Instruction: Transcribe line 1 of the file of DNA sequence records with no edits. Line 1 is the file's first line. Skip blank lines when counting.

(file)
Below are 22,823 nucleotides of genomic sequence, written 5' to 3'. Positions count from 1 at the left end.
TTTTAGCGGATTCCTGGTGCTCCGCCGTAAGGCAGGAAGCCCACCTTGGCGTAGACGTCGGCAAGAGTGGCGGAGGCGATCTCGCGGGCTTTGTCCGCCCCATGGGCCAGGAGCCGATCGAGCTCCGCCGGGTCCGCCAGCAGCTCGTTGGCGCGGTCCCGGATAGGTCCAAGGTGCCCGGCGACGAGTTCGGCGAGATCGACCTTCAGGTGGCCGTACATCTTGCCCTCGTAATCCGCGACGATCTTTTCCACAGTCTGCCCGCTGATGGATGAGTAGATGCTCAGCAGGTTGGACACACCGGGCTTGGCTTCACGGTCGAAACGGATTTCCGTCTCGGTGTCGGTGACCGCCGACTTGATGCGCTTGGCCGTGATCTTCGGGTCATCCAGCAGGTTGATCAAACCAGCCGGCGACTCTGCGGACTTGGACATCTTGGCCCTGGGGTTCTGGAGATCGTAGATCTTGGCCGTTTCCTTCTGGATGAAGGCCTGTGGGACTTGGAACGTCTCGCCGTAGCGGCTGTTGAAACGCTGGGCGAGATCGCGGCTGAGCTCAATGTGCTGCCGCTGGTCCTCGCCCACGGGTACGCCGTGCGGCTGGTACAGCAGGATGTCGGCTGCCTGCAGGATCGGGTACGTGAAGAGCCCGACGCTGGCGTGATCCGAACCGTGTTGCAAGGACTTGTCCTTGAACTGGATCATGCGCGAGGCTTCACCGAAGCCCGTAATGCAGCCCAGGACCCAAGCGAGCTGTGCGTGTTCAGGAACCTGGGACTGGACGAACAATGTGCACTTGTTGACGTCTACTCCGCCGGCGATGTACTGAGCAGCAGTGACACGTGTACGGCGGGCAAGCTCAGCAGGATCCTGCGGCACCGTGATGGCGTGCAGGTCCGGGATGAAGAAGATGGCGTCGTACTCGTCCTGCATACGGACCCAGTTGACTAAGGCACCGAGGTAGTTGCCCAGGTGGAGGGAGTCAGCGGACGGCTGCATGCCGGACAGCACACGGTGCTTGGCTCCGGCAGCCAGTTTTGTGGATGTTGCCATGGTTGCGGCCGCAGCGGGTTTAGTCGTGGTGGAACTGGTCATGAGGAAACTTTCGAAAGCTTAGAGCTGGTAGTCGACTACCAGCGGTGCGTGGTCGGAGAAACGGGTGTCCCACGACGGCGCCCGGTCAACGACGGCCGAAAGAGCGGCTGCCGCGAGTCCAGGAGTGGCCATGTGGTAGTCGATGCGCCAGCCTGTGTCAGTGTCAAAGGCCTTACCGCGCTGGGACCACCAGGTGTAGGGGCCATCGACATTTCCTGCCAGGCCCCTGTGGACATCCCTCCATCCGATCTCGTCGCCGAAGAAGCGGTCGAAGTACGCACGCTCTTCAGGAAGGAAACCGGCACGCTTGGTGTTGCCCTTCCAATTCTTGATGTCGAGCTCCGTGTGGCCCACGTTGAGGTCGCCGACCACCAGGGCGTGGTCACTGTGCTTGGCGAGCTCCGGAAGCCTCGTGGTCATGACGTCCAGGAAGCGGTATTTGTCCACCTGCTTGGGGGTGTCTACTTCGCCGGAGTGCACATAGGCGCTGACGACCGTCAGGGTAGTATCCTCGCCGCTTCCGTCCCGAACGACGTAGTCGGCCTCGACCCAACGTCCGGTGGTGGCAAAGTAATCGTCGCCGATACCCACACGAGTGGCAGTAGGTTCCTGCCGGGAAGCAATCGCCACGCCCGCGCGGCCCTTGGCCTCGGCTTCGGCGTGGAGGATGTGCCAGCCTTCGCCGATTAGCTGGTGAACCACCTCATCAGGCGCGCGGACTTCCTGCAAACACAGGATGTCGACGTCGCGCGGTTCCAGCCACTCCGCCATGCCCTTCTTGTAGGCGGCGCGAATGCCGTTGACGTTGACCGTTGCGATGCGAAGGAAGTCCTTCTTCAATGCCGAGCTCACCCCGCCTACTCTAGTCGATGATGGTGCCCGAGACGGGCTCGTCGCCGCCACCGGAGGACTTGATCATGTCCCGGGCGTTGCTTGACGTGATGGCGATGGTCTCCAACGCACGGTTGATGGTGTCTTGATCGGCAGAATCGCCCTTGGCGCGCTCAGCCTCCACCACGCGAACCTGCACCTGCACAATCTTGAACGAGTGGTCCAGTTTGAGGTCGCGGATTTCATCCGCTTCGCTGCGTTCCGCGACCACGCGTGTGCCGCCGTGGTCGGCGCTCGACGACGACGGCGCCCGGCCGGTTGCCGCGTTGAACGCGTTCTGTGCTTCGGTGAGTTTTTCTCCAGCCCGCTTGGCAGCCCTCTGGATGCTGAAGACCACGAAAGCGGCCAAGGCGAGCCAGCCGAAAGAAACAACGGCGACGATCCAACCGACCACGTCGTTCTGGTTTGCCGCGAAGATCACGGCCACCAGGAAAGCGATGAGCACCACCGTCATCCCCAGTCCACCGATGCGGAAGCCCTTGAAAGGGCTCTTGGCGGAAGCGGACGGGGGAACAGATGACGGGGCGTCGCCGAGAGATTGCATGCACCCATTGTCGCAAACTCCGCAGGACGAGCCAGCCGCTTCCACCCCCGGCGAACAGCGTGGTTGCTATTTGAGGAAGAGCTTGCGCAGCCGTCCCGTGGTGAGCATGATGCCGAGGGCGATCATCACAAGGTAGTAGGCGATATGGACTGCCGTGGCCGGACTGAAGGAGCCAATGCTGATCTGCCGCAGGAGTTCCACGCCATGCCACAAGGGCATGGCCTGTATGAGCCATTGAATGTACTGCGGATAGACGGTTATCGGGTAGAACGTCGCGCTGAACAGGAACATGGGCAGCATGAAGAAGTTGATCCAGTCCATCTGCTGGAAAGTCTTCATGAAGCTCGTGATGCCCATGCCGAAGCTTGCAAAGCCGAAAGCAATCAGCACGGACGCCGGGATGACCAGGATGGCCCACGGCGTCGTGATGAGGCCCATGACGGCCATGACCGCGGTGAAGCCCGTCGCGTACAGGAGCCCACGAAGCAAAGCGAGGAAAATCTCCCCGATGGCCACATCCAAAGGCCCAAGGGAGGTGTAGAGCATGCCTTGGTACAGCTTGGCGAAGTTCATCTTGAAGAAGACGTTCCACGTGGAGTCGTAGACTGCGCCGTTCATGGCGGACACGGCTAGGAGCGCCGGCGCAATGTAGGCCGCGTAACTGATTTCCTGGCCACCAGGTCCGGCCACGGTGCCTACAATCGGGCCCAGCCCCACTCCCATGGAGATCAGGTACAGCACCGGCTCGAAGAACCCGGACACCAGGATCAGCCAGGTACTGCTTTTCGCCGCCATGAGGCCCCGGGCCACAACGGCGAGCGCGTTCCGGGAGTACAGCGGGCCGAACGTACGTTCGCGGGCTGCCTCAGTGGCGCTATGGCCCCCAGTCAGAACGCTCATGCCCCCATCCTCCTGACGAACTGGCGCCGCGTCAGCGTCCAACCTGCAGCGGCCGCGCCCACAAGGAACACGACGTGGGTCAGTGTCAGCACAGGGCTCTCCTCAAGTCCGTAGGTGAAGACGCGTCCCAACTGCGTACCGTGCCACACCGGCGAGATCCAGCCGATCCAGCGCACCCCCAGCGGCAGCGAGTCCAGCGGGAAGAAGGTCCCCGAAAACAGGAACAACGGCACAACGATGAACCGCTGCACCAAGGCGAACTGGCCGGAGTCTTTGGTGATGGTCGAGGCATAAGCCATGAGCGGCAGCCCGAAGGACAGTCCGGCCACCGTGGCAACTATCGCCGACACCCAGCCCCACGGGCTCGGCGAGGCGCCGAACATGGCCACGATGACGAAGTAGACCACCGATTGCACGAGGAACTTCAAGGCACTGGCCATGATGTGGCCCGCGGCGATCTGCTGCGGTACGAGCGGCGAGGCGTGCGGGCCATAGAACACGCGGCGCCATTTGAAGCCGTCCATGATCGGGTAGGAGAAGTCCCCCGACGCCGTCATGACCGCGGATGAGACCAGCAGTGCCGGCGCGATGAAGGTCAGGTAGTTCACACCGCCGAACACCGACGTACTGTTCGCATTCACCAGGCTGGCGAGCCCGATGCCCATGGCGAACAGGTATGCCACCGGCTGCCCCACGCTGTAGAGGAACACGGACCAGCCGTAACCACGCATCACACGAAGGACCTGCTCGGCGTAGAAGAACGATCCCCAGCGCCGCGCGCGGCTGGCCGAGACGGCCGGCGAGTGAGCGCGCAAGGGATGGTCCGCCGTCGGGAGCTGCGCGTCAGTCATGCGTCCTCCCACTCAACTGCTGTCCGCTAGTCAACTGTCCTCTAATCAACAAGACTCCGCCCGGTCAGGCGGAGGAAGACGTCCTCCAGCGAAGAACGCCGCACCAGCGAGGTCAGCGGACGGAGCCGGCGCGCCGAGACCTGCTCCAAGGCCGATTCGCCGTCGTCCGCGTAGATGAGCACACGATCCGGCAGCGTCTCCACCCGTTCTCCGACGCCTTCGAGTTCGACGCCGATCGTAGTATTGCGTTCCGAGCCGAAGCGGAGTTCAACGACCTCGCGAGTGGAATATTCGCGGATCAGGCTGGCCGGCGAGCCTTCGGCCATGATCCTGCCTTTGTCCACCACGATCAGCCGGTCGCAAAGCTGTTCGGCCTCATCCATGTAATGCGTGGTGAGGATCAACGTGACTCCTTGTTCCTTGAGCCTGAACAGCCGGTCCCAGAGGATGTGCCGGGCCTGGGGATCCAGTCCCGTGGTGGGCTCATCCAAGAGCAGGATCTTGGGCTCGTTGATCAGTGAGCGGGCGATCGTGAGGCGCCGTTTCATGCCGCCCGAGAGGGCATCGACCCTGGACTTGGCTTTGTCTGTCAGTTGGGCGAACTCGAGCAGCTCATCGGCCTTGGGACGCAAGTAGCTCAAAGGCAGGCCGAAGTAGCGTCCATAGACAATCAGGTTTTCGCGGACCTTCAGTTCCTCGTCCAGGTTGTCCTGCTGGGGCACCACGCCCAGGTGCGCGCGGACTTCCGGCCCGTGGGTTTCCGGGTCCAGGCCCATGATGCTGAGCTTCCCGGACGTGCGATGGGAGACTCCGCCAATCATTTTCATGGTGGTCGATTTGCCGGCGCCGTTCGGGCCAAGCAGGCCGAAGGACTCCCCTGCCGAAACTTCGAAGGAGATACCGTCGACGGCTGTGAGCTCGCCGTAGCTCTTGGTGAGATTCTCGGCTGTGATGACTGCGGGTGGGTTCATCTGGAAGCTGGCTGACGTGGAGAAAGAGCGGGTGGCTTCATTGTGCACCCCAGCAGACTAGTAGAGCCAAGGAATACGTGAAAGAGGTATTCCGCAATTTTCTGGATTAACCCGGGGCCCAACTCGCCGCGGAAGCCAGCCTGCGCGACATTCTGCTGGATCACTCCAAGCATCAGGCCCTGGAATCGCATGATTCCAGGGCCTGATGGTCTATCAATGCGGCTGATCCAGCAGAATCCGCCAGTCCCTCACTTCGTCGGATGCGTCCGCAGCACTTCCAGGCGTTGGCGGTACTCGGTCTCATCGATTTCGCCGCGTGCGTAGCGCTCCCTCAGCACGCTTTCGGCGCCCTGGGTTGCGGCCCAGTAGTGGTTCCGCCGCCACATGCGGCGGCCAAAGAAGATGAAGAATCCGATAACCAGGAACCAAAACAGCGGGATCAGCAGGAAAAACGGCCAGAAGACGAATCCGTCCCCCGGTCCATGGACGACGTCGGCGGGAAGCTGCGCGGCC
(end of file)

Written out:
Below are 22,823 nucleotides of genomic sequence, written 5' to 3'. Positions count from 1 at the left end.